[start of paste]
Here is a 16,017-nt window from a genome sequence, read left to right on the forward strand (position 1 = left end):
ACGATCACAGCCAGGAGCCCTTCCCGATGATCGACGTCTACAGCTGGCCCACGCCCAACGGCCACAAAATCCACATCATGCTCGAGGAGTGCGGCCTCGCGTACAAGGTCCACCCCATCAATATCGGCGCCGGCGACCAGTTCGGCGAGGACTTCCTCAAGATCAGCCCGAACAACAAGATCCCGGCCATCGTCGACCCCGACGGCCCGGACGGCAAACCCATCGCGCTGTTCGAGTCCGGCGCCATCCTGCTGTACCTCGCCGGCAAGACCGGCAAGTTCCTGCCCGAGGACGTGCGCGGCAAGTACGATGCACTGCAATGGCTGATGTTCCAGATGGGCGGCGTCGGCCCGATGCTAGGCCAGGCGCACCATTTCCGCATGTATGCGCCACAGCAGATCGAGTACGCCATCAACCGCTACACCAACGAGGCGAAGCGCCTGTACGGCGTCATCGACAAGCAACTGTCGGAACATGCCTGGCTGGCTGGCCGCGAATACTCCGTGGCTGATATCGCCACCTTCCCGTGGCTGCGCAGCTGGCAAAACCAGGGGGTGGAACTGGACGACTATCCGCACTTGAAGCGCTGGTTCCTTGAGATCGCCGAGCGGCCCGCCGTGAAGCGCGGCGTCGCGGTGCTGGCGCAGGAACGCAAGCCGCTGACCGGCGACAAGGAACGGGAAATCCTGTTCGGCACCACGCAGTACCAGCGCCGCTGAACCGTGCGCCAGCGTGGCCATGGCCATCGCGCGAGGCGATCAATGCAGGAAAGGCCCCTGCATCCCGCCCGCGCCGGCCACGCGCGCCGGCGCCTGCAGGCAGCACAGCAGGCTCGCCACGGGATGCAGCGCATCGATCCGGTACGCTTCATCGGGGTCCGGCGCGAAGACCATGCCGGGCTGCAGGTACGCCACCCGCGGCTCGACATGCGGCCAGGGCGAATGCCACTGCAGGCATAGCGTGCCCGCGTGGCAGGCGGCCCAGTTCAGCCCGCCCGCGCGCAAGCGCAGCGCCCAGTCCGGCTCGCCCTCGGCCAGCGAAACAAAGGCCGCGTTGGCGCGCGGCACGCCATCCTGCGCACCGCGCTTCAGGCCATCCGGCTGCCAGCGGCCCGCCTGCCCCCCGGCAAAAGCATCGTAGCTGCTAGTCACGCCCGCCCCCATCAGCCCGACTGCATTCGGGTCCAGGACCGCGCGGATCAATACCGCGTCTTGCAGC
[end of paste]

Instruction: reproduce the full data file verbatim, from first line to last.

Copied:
Here is a 16,017-nt window from a genome sequence, read left to right on the forward strand (position 1 = left end):
ACGATCACAGCCAGGAGCCCTTCCCGATGATCGACGTCTACAGCTGGCCCACGCCCAACGGCCACAAAATCCACATCATGCTCGAGGAGTGCGGCCTCGCGTACAAGGTCCACCCCATCAATATCGGCGCCGGCGACCAGTTCGGCGAGGACTTCCTCAAGATCAGCCCGAACAACAAGATCCCGGCCATCGTCGACCCCGACGGCCCGGACGGCAAACCCATCGCGCTGTTCGAGTCCGGCGCCATCCTGCTGTACCTCGCCGGCAAGACCGGCAAGTTCCTGCCCGAGGACGTGCGCGGCAAGTACGATGCACTGCAATGGCTGATGTTCCAGATGGGCGGCGTCGGCCCGATGCTAGGCCAGGCGCACCATTTCCGCATGTATGCGCCACAGCAGATCGAGTACGCCATCAACCGCTACACCAACGAGGCGAAGCGCCTGTACGGCGTCATCGACAAGCAACTGTCGGAACATGCCTGGCTGGCTGGCCGCGAATACTCCGTGGCTGATATCGCCACCTTCCCGTGGCTGCGCAGCTGGCAAAACCAGGGGGTGGAACTGGACGACTATCCGCACTTGAAGCGCTGGTTCCTTGAGATCGCCGAGCGGCCCGCCGTGAAGCGCGGCGTCGCGGTGCTGGCGCAGGAACGCAAGCCGCTGACCGGCGACAAGGAACGGGAAATCCTGTTCGGCACCACGCAGTACCAGCGCCGCTGAACCGTGCGCCAGCGTGGCCATGGCCATCGCGCGAGGCGATCAATGCAGGAAAGGCCCCTGCATCCCGCCCGCGCCGGCCACGCGCGCCGGCGCCTGCAGGCAGCACAGCAGGCTCGCCACGGGATGCAGCGCATCGATCCGGTACGCTTCATCGGGGTCCGGCGCGAAGACCATGCCGGGCTGCAGGTACGCCACCCGCGGCTCGACATGCGGCCAGGGCGAATGCCACTGCAGGCATAGCGTGCCCGCGTGGCAGGCGGCCCAGTTCAGCCCGCCCGCGCGCAAGCGCAGCGCCCAGTCCGGCTCGCCCTCGGCCAGCGAAACAAAGGCCGCGTTGGCGCGCGGCACGCCATCCTGCGCACCGCGCTTCAGGCCATCCGGCTGCCAGCGGCCCGCCTGCCCCCCGGCAAAAGCATCGTAGCTGCTAGTCACGCCCGCCCCCATCAGCCCGACTGCATTCGGGTCCAGGACCGCGCGGATCAATACCGCGTCTTGCAGC